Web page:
29 March 2006

Lost and Found

I had another session with my counselor yesterday. I haven't spoken much about those sessions because they're private and I'm trying to process a lot of what goes on there. But I really like her, which is a good thing and I feel as though I'm "making progress," whatever that means.

Yesterday I said something that I'm still trying to figure out. It was this, "If I drew a picture of myself, I wouldn't have a mouth. I don't feel like anyone listens to me and I don't feel like I have anything to say." We talked about that for a quite a while and agreed that I need to think about it and try to figure it out. Because obviously (with this blog - which she reads) I do have a lot to say and I say it well and people do listen. But the statement came from somewhere ... there is some part of me that has lost it's voice.

Then this evening, I read this article about Perfect Girls. It's about the "third wave" of feminism and how our culture has created an unhealthy subculture for young women in which they must be perfect in order to be acceptable. I'm not sure how much of the article's premise I buy into. But I do know this, I remember that in my 30's I looked around one day and realized that I'd been told a big fat lie.

If the article is about the third wave of feminism, I guess I'm the second wave. I came of age in late 1970's when Annie Hall fashions were all the rage. You had to dress like a man in order to make it in a man's world. My mother and my teachers and the culture around me told my friends and me that we could do anything we wanted to AND be mothers too. In fact, we should do that in order to be good women. Successful women rose to the top of their careers AND had children ... they just popped 'em out in the board room instead of the potato patch. The less time off you took, the more manly (oops ... I mean womanly) you were. Of course, some women looked at that scenario and decided to not have children. And many put off childbearing for several years. But most hard core feministas will still tell you that a "real" woman is only fulfilled in having children AND working too. That all of our problems may be solved if only there were an adequate federal childcare policy.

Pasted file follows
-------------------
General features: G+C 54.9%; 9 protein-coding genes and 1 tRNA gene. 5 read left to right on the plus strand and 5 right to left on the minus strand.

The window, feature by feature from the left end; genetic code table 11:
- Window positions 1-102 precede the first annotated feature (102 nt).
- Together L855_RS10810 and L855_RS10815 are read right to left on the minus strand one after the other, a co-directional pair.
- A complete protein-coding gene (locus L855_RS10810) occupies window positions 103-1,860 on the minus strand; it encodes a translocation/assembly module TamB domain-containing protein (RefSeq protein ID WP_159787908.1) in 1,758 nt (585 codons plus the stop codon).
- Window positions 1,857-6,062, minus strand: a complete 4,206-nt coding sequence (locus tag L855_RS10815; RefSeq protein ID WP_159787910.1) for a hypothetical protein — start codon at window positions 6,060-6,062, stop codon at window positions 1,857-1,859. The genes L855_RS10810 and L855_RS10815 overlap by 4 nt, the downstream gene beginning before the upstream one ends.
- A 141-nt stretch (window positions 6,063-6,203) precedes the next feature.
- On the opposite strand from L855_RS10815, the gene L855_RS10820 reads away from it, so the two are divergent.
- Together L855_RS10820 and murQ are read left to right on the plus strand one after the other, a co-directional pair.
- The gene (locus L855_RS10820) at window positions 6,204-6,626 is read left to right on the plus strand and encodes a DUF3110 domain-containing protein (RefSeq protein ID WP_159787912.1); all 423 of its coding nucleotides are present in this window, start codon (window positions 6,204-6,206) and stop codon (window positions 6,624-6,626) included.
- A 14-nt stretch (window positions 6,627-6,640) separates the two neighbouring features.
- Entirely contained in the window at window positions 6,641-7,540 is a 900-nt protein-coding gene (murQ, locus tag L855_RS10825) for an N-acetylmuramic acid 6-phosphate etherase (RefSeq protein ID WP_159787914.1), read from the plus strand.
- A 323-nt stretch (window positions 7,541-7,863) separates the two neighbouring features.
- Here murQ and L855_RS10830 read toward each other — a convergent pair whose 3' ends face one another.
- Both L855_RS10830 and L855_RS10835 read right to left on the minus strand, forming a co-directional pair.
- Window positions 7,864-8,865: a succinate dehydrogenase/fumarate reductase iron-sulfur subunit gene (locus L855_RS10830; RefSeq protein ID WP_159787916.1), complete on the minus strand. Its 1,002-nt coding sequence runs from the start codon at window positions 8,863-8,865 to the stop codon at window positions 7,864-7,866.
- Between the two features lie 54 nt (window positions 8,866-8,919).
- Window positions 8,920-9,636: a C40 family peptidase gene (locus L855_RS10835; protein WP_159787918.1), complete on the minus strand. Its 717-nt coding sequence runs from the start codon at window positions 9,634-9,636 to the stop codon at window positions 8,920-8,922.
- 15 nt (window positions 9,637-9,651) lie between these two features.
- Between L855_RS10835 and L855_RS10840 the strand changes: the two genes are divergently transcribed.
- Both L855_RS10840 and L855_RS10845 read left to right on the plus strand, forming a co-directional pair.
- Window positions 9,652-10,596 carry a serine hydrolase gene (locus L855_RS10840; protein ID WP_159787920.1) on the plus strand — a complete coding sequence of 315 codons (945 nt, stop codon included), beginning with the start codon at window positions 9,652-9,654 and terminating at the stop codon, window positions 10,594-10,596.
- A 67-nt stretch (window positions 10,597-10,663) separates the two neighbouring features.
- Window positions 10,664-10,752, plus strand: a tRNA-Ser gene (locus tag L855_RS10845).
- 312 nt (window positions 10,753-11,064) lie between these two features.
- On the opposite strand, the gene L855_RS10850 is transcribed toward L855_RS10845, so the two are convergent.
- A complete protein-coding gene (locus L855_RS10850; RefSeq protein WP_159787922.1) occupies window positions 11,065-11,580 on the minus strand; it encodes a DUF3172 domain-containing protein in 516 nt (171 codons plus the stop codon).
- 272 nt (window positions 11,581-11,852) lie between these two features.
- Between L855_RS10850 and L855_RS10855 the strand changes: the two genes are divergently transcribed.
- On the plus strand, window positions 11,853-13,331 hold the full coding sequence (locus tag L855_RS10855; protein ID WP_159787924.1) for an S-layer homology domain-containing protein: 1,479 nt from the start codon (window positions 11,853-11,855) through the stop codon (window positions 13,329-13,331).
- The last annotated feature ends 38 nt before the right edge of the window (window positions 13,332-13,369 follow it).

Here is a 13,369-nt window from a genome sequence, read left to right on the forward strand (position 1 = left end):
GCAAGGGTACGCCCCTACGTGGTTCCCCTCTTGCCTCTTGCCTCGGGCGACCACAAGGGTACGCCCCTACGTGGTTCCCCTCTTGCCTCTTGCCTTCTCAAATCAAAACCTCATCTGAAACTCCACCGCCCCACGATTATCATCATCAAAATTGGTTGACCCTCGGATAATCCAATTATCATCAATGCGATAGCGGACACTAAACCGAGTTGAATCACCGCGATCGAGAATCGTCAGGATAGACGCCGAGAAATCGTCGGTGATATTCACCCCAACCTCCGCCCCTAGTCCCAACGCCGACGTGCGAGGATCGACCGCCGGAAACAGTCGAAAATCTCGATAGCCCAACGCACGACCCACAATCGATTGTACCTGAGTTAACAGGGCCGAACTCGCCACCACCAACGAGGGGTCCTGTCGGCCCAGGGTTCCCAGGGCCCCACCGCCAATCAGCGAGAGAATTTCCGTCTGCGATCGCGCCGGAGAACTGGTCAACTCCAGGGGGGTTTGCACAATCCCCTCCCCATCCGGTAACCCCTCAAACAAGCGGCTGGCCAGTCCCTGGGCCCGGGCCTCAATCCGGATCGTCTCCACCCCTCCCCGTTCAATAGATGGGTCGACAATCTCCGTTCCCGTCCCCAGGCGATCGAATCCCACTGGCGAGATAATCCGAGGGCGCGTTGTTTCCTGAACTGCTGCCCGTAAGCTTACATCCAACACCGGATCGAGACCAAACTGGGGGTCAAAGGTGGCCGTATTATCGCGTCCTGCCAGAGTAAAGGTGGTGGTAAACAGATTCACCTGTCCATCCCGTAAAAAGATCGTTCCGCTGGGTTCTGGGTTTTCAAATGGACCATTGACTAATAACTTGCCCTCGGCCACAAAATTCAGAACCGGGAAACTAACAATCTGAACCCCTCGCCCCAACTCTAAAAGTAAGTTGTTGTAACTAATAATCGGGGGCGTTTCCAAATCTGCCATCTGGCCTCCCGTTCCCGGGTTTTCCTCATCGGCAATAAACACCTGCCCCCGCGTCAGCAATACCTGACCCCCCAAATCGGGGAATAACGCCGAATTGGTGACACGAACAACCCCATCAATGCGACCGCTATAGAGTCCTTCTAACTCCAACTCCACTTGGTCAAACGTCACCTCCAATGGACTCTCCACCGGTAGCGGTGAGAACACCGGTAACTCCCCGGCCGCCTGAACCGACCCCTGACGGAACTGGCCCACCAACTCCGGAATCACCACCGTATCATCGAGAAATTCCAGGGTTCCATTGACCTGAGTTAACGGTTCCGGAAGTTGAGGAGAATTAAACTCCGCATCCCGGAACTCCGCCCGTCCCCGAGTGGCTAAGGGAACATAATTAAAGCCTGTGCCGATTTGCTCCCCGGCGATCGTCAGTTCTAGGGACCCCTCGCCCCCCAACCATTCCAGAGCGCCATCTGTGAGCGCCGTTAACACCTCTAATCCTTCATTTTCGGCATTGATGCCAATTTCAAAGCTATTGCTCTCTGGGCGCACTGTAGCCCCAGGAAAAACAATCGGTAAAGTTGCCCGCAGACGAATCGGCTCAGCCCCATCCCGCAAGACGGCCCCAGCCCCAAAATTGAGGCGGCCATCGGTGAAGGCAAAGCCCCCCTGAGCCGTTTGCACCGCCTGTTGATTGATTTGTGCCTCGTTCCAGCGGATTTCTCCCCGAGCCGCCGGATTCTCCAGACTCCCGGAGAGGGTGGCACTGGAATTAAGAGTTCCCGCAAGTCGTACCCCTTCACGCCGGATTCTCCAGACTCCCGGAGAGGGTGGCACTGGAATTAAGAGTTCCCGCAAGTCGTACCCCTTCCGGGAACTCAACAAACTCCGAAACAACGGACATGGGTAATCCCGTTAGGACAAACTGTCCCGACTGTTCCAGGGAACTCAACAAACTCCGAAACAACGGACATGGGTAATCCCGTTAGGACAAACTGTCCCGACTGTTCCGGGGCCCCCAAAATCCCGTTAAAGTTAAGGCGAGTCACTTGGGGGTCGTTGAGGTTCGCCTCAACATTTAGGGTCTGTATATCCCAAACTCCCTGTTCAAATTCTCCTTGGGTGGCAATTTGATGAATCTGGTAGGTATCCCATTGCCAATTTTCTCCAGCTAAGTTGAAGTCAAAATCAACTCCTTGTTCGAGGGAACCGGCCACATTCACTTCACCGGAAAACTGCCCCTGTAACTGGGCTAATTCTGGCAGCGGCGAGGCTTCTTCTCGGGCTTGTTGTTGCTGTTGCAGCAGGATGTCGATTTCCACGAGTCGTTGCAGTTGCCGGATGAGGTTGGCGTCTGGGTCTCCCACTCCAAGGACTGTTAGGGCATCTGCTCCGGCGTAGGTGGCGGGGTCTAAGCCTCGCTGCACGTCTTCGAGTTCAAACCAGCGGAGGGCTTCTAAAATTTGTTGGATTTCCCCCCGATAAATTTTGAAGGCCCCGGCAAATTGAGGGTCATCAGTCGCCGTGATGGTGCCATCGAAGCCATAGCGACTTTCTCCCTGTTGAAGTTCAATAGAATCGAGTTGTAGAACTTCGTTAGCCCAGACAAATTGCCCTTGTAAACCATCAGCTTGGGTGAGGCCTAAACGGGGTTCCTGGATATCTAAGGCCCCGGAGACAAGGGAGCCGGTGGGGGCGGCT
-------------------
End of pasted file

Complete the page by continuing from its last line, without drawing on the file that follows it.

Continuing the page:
So I dutifully went to college even though I had no idea what I wanted to be when I grew up. I got a degree in something that I still have no use for even though when I was really honest with myself and in my heart of hearts I wanted to be an artist. But a real woman cannot be an artist. Because that is not a career. A career is being a lawyer or a politician or a somebody-who-wears-a-suit-with-stockings-everyday. In the last letter I wrote to my beloved grandfather before he died, I promised him that I would go to law school and become an international lawyer. I never even sat for the LSAT's. One broken promise to myself after another, trying to measure up and be a real woman. Trying to be acceptable under these new rules which made things so much harder for women under the guise of making us freer.

I haven't yet found that part of my voice which is lost. But I will. I know it's buried somewhere under the lies I've believed. I'll find it soon.

1 Comments:

Blogger kate said...

Keep looking, Sonja. We'll be here listening.

3/30/2006 03:39:00 PM  

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